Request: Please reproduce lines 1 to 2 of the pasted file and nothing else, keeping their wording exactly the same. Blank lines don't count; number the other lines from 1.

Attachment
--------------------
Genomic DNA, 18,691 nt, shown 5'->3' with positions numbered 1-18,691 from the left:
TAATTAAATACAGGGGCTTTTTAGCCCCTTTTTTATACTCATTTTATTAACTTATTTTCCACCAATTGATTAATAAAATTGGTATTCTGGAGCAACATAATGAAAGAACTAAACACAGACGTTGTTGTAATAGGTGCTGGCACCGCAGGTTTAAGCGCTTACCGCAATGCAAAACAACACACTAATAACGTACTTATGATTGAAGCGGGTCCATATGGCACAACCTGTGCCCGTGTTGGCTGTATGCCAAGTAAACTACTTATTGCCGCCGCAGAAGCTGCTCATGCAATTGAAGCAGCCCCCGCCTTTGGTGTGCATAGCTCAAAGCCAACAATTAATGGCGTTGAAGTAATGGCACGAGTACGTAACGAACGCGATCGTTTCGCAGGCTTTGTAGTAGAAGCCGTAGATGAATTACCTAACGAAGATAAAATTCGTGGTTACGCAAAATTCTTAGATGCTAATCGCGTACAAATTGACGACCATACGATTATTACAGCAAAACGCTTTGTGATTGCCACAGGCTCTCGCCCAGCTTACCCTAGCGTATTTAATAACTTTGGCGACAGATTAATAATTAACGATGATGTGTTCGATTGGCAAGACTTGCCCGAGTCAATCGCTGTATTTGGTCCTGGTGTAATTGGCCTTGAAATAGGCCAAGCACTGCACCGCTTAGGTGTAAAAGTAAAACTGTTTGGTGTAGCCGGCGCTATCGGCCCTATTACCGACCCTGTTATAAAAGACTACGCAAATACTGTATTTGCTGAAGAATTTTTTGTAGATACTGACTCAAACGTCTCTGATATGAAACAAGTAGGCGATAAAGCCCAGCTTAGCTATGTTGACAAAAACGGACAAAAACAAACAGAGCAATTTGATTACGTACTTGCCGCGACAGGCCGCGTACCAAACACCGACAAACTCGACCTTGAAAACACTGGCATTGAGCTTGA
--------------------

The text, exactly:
Genomic DNA, 18,691 nt, shown 5'->3' with positions numbered 1-18,691 from the left:
TAATTAAATACAGGGGCTTTTTAGCCCCTTTTTTATACTCATTTTATTAACTTATTTTCCACCAATTGATTAATAAAATTGGTATTCTGGAGCAACATAATGAAAGAACTAAACACAGACGTTGTTGTAATAGGTGCTGGCACCGCAGGTTTAAGCGCTTACCGCAATGCAAAACAACACACTAATAACGTACTTATGATTGAAGCGGGTCCATATGGCACAACCTGTGCCCGTGTTGGCTGTATGCCAAGTAAACTACTTATTGCCGCCGCAGAAGCTGCTCATGCAATTGAAGCAGCCCCCGCCTTTGGTGTGCATAGCTCAAAGCCAACAATTAATGGCGTTGAAGTAATGGCACGAGTACGTAACGAACGCGATCGTTTCGCAGGCTTTGTAGTAGAAGCCGTAGATGAATTACCTAACGAAGATAAAATTCGTGGTTACGCAAAATTCTTAGATGCTAATCGCGTACAAATTGACGACCATACGATTATTACAGCAAAACGCTTTGTGATTGCCACAGGCTCTCGCCCAGCTTACCCTAGCGTATTTAATAACTTTGGCGACAGATTAATAATTAACGATGATGTGTTCGATTGGCAAGACTTGCCCGAGTCAATCGCTGTATTTGGTCCTGGTGTAATTGGCCTTGAAATAGGCCAAGCACTGCACCGCTTAGGTGTAAAAGTAAAACTGTTTGGTGTAGCCGGCGCTATCGGCCCTATTACCGACCCTGTTATAAAAGACTACGCAAATACTGTATTTGCTGAAGAATTTTTTGTAGATACTGACTCAAACGTCTCTGATATGAAACAAGTAGGCGATAAAGCCCAGCTTAGCTATGTTGACAAAAACGGACAAAAACAAACAGAGCAATTTGATTACGTACTTGCCGCGACAGGCCGCGTACCAAACACCGACAAACTCGACCTTGAAAACACTGGCATTGAGCTTGA